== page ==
In his latest op-ed for USA Today, Glenn Reynolds—a law professor usually supportive of free markets—takes seriously income inequality as a problem:

Once a state where the middle class reigned supreme, the apotheosis of the American Dream, California now has the wealth distribution—and, in some disturbing ways, the political underpinnings—of a Third World country. In Silicon Valley, a group of super-wealthy tech oligarchs live lives of almost unimaginable wealth, while only a few miles away, illegal immigrants live in squalor.

The oligarchs feel free, and even entitled, to choose the direction of society in the name of a greater good, but somehow their policies seem mostly to make the oligarchs richer and more powerful.

Although I object to Reynolds’s practice of referring to tech entrepreneurs and employees as “oligarchs”—especially given that many such people aren’t even active in politics, or, if they are, they support an essentially rights-respecting government—Reynolds does make some legitimate points later in his op-ed.

Unlike the left, Reynolds blames income inequality, not on greedy capitalists or the like, but mostly on government policies. Reynolds condemns “regulations, land-use rules and environmental restrictions that make things worse for businesses,” occupational regulations that make it harder for people to find work, and “a thicket of petty regulation” that makes it harder for people (especially the poor) to keep their money and to navigate daily life.

Unfortunately, Reynolds does not fully clarify when income inequality is a problem and when it is not.

As I have discussed, income inequality is a perfectly moral aspect of a free market, in which government consistently protects rights. In a free market, income inequality results from (among other things) some people founding major businesses and producing vast wealth, some people working harder and more rationally than others, some people going into high-paying fields while others choose lower-paying careers, some people investing more diligently and rationally than others, and some people moving to America starting with nothing. In such cases, income inequality is not a moral problem; it is just a fact.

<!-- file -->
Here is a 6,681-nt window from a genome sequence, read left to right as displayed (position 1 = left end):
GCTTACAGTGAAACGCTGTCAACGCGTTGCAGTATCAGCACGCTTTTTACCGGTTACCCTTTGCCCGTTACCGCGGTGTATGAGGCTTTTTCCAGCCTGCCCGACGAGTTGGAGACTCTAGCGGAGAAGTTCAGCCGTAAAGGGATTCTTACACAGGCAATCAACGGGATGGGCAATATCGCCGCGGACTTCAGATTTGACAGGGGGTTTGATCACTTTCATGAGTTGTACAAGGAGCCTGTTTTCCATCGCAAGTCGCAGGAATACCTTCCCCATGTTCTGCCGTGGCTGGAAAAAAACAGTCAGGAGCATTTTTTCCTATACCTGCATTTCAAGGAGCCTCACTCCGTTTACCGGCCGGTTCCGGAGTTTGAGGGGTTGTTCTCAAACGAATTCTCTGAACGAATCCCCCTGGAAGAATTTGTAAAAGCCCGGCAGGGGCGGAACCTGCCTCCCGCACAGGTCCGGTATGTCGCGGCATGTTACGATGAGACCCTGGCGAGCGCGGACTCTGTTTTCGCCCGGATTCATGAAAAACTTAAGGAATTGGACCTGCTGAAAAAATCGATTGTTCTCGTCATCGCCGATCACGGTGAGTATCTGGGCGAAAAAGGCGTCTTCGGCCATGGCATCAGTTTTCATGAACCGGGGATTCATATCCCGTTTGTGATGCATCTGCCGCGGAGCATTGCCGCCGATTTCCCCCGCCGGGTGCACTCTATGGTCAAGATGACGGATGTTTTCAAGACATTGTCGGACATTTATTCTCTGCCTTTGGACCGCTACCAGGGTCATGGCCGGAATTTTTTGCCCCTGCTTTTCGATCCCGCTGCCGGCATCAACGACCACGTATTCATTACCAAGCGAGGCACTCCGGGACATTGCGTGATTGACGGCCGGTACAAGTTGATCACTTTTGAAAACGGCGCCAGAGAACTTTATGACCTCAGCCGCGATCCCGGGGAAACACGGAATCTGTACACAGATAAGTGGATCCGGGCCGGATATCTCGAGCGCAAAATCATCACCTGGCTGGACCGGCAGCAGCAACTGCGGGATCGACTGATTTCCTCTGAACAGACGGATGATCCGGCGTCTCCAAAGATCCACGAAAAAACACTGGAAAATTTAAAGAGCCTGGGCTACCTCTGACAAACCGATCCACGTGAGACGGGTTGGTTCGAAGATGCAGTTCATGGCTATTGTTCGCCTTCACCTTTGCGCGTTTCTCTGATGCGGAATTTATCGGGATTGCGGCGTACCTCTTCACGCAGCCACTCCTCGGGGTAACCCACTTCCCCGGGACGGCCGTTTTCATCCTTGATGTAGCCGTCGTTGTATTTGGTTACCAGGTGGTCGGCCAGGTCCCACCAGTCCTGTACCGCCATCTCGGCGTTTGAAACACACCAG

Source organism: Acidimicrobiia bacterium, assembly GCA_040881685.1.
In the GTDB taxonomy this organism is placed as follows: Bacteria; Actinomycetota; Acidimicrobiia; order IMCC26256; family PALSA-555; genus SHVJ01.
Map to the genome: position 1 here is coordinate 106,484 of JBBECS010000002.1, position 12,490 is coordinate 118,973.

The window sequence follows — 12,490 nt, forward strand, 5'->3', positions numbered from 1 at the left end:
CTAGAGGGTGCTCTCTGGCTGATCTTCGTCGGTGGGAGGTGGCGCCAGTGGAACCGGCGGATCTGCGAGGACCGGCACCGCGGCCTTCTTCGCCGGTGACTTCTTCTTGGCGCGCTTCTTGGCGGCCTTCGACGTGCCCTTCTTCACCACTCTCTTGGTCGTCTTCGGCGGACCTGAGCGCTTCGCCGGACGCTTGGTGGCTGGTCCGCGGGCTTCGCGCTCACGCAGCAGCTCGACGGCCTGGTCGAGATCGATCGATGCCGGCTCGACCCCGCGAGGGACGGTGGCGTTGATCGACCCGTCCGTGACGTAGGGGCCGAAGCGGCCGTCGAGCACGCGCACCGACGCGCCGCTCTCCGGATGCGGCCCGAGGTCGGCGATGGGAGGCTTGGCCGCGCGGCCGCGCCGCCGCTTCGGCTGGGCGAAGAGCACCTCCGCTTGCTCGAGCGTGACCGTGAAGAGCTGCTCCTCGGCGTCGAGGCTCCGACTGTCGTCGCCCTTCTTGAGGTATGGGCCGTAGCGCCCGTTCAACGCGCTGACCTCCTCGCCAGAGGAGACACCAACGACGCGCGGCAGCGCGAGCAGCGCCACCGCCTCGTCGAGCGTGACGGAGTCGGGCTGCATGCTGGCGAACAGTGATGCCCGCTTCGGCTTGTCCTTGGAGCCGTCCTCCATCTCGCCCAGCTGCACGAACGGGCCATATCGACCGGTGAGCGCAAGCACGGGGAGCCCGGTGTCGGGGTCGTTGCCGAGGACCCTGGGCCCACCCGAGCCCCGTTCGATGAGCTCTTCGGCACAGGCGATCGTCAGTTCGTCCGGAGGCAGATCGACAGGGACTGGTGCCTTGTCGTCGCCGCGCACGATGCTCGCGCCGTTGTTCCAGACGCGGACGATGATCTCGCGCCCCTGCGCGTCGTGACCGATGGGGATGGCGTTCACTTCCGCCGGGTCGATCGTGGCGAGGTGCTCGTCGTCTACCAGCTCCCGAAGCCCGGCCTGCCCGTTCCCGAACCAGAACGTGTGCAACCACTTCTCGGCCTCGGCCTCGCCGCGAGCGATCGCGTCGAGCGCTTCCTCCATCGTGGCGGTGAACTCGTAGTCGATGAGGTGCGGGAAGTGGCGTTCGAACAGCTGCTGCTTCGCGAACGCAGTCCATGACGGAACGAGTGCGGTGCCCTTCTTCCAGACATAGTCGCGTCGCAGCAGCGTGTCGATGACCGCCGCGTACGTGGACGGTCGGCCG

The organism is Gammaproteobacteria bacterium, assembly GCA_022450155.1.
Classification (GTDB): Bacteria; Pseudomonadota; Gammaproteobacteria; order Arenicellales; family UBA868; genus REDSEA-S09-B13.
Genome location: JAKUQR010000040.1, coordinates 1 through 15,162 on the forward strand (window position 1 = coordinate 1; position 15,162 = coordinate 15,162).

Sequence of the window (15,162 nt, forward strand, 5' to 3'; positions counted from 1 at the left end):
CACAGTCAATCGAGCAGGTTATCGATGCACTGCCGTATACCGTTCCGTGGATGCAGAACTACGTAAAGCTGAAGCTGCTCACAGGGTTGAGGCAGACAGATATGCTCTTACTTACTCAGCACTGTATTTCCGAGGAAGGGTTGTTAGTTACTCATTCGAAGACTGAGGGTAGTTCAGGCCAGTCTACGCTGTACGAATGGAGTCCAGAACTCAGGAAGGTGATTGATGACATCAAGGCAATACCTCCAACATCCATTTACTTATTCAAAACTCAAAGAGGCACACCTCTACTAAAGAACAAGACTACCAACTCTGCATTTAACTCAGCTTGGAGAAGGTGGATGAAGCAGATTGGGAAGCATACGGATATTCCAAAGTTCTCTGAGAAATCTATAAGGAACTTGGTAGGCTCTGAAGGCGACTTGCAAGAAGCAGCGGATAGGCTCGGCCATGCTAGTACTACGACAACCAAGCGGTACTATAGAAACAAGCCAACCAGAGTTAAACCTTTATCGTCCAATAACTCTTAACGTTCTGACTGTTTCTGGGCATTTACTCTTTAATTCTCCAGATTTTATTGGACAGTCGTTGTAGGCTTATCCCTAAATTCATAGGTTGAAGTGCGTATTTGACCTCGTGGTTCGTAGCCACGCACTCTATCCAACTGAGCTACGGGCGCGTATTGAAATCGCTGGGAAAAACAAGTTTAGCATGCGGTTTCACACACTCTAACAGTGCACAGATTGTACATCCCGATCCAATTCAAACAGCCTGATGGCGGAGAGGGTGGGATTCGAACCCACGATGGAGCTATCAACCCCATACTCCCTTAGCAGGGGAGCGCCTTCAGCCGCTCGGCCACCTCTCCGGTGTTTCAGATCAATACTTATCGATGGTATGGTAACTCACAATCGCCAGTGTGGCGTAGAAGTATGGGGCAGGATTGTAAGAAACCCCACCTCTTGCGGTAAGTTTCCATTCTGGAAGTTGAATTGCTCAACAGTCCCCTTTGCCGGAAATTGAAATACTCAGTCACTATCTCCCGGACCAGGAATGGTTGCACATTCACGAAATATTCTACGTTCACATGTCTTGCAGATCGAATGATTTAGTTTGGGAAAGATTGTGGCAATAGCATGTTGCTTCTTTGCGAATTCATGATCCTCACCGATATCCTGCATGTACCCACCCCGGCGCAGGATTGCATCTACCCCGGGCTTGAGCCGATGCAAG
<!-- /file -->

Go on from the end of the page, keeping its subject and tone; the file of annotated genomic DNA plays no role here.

The real problem (as Reynolds substantially recognizes) is that the market is not fully free, and government routinely violates rather than protects rights in myriad ways. Thus, although there’s nothing wrong with income inequality per se, when and to the degree income inequality results from rights-violating policies, then it is a symptom of those immoral government actions. In such cases, the moral solution is to end those policies.

The left sees income inequality, not as sometimes good and sometimes bad depending on the context, but as inherently evil. Thus, leftists routinely ignore the rights-violating policies of which income inequality can be a symptom, and they call for more rights-violating policies (including coercive wealth transfers) in the name of curbing income inequality.

Although in his op-ed Reynolds wrongly castigates the wealthy and fails to clarify the moral status of income inequality in a free market, at least he substantially recognizes the immorality and economic harms of rights-violating government policies. Hopefully that is the problem on which Reynolds and others will focus more clearly in the future.


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